With record-low levels of unemployment, businesses are finding it increasingly challenging to recruit qualified employees and retain quality talent. One solution many employers are turning to is establishing family-friendly policies that make working parents both happier and more productive.
From childcare assistance to sponsored volunteer days and flexible work schedules, programs that seek to help working parents balance their workplace and family responsibilities are becoming more common among employers, according to the new report “Promoting Family-Friendly Workplace Policies and Practices,” commissioned by First 5 LA and the Los Angeles Area Chamber of Commerce.
Yet, more needs to be done to support working parents. The report found that nearly half of employees regularly experience work-family conflict, particularly problems with childcare. Nationwide, nearly two million parents of children age 5 or younger had to quit, not take a job or greatly change their job due to childcare problems, with 200,000 parents impacted in California alone, the report found.
California was also singled out in the report as having a severe lack of quality, affordable childcare, with 62 percent of communities qualifying as “childcare deserts,” areas without any childcare options or so few that there are more than three children for every licensed childcare slot.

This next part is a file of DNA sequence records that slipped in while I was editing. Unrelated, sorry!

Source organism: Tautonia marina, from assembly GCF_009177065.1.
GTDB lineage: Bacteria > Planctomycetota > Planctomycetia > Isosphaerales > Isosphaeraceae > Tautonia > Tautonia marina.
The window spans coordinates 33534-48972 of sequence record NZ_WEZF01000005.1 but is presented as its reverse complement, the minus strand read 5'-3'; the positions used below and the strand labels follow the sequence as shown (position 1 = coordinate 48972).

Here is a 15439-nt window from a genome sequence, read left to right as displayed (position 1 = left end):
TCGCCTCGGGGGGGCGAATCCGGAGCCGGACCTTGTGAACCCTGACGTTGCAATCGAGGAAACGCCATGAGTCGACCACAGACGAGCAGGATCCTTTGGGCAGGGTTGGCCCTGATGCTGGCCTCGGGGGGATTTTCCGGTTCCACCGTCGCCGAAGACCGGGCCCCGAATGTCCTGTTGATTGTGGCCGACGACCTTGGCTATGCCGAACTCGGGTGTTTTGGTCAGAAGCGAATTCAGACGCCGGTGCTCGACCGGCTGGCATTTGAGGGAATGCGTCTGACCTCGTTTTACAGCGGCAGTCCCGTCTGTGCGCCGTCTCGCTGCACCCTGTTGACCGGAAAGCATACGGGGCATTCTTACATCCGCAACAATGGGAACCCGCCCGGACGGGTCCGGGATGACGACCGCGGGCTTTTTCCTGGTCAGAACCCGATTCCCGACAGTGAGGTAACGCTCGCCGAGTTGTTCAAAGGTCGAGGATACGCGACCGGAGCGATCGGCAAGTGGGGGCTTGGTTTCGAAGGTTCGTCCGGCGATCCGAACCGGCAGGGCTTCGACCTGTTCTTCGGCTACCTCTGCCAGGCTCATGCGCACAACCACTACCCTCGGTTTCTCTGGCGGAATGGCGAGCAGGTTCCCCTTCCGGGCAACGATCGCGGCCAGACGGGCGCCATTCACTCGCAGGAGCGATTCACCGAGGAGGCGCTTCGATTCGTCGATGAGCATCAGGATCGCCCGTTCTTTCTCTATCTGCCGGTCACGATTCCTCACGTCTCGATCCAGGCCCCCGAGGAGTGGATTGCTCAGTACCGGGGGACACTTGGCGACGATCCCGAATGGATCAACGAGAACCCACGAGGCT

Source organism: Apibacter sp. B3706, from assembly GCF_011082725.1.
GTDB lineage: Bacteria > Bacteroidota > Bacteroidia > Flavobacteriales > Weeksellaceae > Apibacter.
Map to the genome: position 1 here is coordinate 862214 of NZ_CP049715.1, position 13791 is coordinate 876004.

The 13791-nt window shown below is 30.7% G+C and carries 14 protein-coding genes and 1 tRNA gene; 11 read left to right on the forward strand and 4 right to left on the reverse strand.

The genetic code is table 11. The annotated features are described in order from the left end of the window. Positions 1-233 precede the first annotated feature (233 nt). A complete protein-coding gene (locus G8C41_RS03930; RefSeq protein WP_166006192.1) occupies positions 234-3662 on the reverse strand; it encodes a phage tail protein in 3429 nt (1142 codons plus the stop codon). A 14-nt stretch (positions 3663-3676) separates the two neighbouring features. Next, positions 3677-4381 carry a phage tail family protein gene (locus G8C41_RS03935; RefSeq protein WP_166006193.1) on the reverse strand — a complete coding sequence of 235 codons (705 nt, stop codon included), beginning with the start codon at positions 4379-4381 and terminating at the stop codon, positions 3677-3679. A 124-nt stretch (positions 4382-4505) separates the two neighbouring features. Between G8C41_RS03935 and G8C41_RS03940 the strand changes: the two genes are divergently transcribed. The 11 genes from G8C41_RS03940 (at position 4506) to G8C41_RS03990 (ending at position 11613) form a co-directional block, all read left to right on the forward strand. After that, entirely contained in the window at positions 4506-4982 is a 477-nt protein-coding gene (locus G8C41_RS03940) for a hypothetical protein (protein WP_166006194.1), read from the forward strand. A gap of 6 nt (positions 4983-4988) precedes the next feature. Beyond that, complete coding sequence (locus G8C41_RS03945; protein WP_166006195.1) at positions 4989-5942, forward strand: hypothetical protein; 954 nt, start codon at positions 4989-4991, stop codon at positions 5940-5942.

First 5 LA’s business initiative aims to increase awareness among employers of how work-life harmony policies can help both employers and employees, especially working parents. More than 70 percent of employed women are mothers of infants, pre-school and school-aged children, the report said.
“Business leaders play a key role in ensuring that our youngest children thrive,” said Kim Milliken Hayden, strategic partnerships specialist for First 5 LA. “They get it that investing in education is important for developing the workforce of the future, but we want them to see that investing in early childhood affects their bottom line now.”
Perhaps the biggest issue facing working parents and affecting employee performance is childcare. Childcare issues can lead to high absenteeism, as well as “presenteeism,” which occurs when employees are not fully engaged in their work due to worry over personal problems. This can also result in high employee turnover rates, which result in additional expenses. Onboarding a new employee costs about $4,000 in time and productivity, according to the Chamber-First 5 LA report.
A separate study by ReadyNation, a national early childhood advocacy organization, found that 86 percent of parents nationwide said that childcare issues affected their job performance, while more than 10 percent said they’d been fired, demoted or transferred over childcare issues.
The report noted that employers can help employees with childcare in numerous ways, including providing childcare at or near the work site or vouchers to help pay for the care; allowing employees to bring infants to work or referring them to community childcare resources; and offering flextime, which allows employees to work from home or in nontraditional schedules. Some companies also offer backup emergency care for employees when their regular care arrangement collapses, sick care for children and childcare over school vacations.